Mon, Apr 06, 2009 - Page 6 News List

Moldova decides on closer ties to the West or Russia


A man waits for a trolley bus in front of Communist Party posters in Chisinau, Moldova, on Thursday. Moldova, the only ex-Soviet state with a communist government in power, was to hold general elections yesterday.


Moldovans were voting yesterday in parliamentary elections that could shift the former Soviet republic’s focus away from Russia and toward the EU.

One-third or so of Moldova’s 2.5 million registered voters were still undecided last month between the governing Communist Party and center-right opposition parties that seek closer ties with the West.

“If the communists win, the country will fall even more under Russian influence,” political analyst Vitalie Cazacu said on Friday. “If the opposition manages to come to power, the democratic institutions will be strengthened and it will be closer to NATO and the EU.”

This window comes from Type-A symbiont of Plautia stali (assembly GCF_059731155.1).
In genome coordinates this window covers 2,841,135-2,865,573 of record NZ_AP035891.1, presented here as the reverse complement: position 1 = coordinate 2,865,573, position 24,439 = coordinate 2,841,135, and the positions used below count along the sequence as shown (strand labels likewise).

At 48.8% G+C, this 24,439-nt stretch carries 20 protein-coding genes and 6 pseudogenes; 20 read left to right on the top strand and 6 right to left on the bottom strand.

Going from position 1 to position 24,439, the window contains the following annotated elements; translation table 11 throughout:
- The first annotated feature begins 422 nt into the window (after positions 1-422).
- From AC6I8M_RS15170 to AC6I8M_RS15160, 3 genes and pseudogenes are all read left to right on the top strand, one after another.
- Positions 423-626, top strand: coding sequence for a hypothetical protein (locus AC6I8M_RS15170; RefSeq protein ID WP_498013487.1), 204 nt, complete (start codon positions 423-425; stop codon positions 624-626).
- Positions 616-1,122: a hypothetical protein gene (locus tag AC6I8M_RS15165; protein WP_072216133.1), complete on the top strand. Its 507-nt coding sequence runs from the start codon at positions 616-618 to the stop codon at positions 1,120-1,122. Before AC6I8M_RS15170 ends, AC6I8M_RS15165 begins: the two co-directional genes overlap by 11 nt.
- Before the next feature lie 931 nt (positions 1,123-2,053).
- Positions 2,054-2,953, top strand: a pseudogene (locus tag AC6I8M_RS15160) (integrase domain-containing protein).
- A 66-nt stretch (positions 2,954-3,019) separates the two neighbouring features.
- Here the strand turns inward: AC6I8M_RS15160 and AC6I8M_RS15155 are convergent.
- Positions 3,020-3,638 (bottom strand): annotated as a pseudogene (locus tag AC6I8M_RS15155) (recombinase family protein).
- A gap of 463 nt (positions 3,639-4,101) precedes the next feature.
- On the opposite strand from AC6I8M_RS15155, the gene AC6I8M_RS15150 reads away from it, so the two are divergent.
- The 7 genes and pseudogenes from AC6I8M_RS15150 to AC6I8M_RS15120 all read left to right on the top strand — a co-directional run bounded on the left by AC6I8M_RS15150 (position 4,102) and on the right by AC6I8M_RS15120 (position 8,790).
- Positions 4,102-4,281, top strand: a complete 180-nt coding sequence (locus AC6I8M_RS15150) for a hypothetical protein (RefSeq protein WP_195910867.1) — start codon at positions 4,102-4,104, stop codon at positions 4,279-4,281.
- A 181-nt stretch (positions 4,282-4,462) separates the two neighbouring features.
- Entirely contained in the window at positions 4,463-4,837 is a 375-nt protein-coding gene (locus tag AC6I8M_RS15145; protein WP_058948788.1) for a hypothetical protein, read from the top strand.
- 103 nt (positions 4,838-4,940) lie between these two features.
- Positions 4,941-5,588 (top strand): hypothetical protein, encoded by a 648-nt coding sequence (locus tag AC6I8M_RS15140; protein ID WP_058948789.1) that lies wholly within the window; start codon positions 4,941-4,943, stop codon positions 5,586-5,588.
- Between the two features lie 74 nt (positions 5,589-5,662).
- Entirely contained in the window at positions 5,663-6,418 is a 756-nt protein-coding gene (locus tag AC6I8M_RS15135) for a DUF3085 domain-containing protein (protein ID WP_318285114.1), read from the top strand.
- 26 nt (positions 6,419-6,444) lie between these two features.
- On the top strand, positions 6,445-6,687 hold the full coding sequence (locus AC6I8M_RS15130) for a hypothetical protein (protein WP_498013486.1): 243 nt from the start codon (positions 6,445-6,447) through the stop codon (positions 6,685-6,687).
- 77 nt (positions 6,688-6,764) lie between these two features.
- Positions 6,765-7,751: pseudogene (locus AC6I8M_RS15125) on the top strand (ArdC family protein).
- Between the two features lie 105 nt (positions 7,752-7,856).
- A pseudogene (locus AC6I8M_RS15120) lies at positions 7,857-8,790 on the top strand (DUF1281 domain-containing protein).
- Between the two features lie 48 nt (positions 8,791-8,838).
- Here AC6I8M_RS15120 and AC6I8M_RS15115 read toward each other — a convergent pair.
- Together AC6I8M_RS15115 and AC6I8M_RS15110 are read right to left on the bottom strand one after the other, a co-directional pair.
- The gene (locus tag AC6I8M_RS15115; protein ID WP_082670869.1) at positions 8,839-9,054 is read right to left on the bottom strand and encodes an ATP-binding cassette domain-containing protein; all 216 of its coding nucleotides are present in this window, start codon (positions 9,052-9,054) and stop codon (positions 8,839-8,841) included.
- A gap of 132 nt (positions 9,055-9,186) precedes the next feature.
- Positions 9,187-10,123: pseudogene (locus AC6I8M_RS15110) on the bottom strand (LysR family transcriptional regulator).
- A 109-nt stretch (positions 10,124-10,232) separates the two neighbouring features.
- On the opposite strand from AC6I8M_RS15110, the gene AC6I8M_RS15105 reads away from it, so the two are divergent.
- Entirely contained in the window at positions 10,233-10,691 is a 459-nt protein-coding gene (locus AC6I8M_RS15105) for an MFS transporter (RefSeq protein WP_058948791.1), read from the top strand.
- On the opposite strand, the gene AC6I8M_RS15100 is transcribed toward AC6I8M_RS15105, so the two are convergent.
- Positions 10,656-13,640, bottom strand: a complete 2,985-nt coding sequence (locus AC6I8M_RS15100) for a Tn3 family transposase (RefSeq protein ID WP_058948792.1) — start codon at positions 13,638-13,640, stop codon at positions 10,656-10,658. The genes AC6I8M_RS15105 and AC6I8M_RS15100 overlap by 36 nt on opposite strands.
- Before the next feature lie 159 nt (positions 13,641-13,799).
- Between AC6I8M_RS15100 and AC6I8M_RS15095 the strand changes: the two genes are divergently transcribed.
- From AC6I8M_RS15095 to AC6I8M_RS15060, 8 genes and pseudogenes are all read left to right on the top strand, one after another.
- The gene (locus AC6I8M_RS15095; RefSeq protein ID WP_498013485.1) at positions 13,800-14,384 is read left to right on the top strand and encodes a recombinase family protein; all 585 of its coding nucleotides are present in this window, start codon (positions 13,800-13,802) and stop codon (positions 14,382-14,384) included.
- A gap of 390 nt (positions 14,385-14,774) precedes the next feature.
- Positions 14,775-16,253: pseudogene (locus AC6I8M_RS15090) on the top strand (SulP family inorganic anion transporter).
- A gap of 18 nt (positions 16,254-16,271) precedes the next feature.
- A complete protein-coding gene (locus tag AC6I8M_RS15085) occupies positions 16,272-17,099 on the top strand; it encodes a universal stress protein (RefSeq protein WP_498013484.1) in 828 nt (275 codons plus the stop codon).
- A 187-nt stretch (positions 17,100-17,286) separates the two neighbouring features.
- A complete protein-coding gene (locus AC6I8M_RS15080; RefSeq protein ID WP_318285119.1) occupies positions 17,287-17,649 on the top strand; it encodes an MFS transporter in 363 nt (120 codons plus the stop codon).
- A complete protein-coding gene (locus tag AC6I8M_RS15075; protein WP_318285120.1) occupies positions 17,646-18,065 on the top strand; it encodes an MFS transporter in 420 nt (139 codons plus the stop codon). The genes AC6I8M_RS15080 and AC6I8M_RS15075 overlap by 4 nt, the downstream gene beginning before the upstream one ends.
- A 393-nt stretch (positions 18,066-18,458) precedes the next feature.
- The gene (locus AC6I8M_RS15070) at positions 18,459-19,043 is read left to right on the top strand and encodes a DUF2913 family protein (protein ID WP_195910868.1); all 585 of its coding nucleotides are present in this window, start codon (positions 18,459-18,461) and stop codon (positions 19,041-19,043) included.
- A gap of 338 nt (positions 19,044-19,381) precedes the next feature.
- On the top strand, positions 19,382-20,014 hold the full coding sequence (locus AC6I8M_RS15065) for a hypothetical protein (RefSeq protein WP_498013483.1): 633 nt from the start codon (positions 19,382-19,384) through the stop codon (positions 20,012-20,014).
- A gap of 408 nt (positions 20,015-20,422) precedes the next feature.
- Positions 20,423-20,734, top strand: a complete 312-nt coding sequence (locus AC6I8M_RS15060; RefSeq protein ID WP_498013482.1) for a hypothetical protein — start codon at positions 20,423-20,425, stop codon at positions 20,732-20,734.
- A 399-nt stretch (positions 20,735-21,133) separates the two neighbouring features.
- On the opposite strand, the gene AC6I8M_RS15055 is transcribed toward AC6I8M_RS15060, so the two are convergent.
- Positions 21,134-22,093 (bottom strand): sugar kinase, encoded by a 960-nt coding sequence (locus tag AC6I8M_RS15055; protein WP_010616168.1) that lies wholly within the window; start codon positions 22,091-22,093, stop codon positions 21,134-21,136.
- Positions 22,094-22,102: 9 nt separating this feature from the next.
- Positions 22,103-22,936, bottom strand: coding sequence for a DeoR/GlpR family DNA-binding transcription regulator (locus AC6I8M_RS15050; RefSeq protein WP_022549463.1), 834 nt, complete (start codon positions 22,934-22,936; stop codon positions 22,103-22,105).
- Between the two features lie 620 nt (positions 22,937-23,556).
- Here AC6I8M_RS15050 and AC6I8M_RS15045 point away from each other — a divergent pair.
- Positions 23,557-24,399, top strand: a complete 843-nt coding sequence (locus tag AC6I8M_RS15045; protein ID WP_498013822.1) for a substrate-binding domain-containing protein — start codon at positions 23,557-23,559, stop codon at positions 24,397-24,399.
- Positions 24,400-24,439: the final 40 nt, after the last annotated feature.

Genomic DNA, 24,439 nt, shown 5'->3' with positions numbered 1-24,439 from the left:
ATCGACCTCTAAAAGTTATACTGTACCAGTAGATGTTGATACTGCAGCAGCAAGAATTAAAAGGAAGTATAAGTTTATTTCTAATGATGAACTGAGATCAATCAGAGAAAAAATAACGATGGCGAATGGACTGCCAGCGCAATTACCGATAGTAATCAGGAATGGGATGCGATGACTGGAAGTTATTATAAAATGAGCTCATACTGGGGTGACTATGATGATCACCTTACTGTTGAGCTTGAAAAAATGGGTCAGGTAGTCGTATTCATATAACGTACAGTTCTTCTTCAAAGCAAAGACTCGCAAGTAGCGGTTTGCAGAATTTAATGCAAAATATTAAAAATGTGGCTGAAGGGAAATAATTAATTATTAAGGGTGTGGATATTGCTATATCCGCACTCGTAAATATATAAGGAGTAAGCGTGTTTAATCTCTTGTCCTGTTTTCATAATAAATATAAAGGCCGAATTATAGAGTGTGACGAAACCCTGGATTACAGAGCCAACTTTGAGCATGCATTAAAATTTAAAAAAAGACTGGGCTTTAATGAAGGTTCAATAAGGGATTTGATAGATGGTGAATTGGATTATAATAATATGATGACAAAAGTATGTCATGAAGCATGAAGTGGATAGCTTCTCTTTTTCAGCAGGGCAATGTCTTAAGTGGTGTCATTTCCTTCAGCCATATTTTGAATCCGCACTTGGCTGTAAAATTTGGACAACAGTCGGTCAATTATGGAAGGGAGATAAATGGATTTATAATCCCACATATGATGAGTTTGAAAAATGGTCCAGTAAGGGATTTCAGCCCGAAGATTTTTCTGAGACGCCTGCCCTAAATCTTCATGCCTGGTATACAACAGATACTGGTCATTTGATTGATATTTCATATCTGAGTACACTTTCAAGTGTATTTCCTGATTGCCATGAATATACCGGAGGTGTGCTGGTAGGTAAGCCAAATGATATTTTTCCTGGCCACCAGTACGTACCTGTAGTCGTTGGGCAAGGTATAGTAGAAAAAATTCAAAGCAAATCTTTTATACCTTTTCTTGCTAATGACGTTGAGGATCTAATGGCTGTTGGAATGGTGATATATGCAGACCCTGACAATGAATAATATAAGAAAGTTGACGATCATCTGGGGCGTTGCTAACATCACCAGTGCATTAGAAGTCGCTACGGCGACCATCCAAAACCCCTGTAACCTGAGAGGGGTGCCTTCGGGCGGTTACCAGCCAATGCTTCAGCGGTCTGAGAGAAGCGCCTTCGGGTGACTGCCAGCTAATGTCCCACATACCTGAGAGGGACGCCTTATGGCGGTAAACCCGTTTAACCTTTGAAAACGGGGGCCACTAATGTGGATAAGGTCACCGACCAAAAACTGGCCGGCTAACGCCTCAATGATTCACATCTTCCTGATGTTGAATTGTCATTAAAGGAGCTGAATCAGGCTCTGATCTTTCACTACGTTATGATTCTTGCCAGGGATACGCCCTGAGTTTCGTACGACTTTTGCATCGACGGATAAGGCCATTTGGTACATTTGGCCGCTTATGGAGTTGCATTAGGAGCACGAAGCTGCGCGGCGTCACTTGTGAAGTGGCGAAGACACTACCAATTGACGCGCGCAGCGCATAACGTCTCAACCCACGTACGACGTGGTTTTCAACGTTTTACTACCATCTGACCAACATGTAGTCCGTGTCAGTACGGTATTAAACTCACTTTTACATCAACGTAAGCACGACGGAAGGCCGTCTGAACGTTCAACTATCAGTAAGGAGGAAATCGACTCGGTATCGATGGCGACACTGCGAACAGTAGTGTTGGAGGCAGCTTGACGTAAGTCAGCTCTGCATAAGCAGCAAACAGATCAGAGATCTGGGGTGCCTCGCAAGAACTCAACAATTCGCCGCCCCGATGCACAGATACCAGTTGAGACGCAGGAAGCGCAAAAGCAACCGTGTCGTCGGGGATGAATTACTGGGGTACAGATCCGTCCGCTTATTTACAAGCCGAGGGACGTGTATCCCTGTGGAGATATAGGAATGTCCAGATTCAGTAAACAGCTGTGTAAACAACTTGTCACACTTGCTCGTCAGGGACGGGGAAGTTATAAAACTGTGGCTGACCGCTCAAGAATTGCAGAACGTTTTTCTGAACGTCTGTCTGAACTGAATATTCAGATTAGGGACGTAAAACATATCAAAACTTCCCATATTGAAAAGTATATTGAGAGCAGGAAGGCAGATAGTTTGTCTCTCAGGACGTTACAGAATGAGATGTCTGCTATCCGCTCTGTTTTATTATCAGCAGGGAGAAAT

Located between Ukraine and Romania, Moldova is one of Europe’s poorest nations with an average monthly salary of 260 euros (US$350). About 600,000 Moldovans work elsewhere in Europe — mainly in Russia, Italy, Spain and Ireland. Last year Moldovans abroad sent US$1.6 billion home — roughly the same amount as the state budget.

There has been some economic growth during the Communist Party’s eight years in power, but international groups have criticized Moldova’s slow progress toward full democracy and a lack of media freedom. Some 3,000 observers were monitoring the vote.

Two-thirds of the country’s population of 4.3 million is ethnic Romanian and thousands hold Romanian passports. Moldova was part of Romania in 1940, but has maintained strong ties with Russia since the Soviet era.

The communists went into the elections with 36 percent support, while the opposition Liberal and Liberal Democratic Parties had 22 percent, the only pre-election poll conducted by the Institute for Public Politics from Feb. 28 to March 14 showed.

The institute gave a margin of error of plus or minus 2.8 percentage points for the poll.

Most analysts predicted, however, that the large number of undecided voters would vote for the center-right.

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